It’s the first day of March, the official month when Spring starts to break through the grey and green shoots push their way up through the ground looking for light and opportunities to spread their seeds.
Growers are ablaze with excited chatter about which seeds to try out this growing season. A friend of mine who has been growing in London for years recommended The Real Seed Catalogue, based in Wales. They only sell open-pollinated seeds (non-hybrid) in a range of rare heirlooms and modern strains bred for flavor, not for the needs of supermarkets.
You automatically become a member of their seed club through requesting seeds. This is due to EU legislation, which in practical terms means that in the EU there is now an official list of vegetable varieties, so varieties not on the list cannot be sold to the public. Through the membership you are no longer seen as a member of the public, and get the change to grow amazing seeds with many a story to their name, and play a part in protecting seed diversity.
Seeds come with much anticipation, nurturing that potential through the right conditions for germination to the first seed leaves and then the emergence of true leaves, you know the plant is really determined to grow. This is the first bit of magic which largely happens under the soil’s surface. Now new life is here, we need to make the most of it by working within natural cycles to make the most out of its potential.
I’ve been a bit keen this year and ordered my seeds at the start of February. I’m growing in containers as I live in a converted school, so the playground is my edible challenge. We’ve upcycled an old drawer and a hardboard container from a skip by drilling some holes in the bottom for drainage, linning it with plastic and given it a lick of paint, perfect for an urban kitchen garden. They are all right by a sunny south-facing wall, so the tomatoes should be in their element.
The drawer is perfect for cut and come again salad leaves so I’ve gone for some Shungiku, a favorite of the Japanese and very peppery. I’m hoping some of my companion plants from last year reseed or I may buy some small plants to replace them in early May.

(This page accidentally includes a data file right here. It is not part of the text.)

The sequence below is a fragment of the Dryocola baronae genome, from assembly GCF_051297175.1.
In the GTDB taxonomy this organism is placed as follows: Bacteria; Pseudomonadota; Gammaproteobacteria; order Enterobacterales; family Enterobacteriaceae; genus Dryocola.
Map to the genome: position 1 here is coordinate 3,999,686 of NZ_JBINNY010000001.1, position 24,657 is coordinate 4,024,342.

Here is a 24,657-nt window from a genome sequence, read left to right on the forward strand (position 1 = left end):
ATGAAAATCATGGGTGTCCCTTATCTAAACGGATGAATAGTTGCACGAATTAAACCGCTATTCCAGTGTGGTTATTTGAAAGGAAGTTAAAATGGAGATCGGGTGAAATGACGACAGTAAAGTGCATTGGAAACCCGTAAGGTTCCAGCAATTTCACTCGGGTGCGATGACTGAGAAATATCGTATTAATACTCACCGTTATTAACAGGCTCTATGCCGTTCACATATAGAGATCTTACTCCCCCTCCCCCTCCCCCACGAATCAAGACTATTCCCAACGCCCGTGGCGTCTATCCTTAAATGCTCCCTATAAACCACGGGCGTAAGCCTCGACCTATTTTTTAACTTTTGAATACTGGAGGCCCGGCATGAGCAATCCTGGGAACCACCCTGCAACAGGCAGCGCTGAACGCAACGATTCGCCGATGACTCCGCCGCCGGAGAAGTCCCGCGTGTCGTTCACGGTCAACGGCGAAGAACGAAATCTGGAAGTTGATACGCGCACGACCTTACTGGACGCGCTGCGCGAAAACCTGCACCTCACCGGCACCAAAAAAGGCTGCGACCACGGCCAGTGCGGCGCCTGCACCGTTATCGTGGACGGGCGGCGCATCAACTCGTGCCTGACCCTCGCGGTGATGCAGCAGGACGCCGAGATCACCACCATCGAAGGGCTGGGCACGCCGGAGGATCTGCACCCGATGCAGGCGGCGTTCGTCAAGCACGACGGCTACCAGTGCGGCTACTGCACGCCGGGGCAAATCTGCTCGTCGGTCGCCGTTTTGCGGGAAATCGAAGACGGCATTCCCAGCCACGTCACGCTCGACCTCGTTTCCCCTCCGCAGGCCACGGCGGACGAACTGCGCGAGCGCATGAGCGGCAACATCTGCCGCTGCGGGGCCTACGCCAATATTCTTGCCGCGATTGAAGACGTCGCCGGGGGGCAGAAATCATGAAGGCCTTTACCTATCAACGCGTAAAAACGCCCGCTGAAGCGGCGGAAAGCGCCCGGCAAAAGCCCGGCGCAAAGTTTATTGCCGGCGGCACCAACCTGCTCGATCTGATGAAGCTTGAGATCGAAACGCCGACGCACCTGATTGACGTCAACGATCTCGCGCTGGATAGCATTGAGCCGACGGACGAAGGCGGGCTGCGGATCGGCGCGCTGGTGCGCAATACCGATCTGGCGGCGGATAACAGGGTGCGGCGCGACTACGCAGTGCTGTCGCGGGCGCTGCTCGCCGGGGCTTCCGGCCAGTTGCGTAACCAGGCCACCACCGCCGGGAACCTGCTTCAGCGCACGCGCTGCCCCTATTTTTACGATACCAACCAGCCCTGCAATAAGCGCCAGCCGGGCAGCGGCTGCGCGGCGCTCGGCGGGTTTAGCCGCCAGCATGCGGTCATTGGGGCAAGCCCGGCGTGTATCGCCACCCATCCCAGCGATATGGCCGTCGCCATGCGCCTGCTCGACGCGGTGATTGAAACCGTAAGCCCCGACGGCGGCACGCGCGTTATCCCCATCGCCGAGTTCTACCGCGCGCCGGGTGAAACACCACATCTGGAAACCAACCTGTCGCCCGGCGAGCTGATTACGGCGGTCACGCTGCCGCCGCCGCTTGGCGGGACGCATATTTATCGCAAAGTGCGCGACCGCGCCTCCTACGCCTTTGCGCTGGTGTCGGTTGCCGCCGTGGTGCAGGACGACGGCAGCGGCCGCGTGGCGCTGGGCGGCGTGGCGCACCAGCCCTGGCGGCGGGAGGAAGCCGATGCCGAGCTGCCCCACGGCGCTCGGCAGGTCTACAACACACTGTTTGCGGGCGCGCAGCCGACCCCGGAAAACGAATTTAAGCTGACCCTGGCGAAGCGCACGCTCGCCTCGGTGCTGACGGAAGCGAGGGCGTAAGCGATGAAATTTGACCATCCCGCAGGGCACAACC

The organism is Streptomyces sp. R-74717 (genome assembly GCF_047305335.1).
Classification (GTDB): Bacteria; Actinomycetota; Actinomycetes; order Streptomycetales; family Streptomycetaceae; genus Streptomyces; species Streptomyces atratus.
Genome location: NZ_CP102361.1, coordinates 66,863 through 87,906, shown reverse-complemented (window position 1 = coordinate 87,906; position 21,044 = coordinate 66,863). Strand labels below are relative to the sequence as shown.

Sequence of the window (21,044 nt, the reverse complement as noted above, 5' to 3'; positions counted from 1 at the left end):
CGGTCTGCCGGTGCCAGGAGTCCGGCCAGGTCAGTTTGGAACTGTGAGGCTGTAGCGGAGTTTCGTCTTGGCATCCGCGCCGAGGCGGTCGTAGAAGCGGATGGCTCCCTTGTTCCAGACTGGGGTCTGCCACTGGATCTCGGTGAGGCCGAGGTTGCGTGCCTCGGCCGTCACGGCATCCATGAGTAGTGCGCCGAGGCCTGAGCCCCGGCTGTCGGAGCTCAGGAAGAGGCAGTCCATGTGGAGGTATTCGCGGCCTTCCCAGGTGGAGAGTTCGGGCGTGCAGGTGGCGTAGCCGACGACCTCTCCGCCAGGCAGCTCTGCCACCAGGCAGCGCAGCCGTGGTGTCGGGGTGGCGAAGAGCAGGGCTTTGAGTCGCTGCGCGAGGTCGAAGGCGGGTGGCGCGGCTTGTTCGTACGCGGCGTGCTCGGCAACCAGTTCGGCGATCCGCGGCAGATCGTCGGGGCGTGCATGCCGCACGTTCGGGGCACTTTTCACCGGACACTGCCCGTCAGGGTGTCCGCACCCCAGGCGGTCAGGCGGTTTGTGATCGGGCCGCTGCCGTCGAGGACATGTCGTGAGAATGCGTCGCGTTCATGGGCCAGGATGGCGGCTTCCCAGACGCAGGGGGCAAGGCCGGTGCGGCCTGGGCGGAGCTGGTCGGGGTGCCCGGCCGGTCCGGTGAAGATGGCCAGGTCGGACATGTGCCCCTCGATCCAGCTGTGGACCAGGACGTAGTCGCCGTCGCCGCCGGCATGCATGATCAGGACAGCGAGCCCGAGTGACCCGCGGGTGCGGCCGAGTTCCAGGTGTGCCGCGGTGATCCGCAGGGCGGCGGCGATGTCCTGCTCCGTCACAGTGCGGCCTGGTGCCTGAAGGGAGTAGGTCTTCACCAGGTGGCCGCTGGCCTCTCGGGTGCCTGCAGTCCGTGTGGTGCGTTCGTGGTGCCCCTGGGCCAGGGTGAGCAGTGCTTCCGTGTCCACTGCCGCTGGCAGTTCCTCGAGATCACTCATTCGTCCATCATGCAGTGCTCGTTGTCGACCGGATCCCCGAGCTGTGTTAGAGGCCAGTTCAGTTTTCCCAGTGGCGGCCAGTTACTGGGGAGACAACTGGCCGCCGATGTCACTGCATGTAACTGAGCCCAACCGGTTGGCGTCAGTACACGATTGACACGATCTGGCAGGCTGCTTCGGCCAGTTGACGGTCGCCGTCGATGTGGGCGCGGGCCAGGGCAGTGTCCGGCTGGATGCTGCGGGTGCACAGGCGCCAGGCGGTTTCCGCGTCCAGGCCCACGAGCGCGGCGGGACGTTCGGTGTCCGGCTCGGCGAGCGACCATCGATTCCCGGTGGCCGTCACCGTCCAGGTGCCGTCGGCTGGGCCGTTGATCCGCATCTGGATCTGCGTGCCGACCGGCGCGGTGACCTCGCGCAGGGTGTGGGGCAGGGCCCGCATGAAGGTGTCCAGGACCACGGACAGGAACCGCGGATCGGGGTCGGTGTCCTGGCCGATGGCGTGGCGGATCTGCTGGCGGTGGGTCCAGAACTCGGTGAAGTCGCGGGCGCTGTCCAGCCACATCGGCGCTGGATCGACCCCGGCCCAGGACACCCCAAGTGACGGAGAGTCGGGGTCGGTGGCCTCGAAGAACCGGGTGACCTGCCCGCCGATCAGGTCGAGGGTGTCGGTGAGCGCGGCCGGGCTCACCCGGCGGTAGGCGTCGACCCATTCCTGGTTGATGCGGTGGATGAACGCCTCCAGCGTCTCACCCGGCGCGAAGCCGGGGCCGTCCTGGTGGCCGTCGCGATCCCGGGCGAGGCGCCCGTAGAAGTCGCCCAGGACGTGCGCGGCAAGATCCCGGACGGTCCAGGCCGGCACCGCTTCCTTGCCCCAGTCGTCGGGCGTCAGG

I’m trying out some more vine tomatoes as they flourished last year, although they were a bit tightly packed and did require lots of watering. This season the variety is an early cropping vine, Stupice, from 1954 Eastern Europe, a little larger than the average cherry tomato and known for its heavy cropping and rich flavour. They will be undersown with some mixed Nasturtiums to add some diversity, food for pollinating insects and ingredients for salads or butters.
I’m also really excited to be trying out some mouse melons, which are a tiny type of lemony cucumber. A natural climber known for its heavy cropping and stunning little fruits. Perfect for summer salads and pickling!
Containers are made for climbers so continuing with that theme I couldn’t resist trying some green pole beans, the Cherokee Trail of Tears, originally from the native North American Cherokee people. As they were driven from their land in 1838 by the US government in a forced march to make room for European settlers, they carried the bean with them and it has been passed on ever since. One of the most famous seeds of solidarity.
Which interesting varieties are you trying out this year and where do they originate from?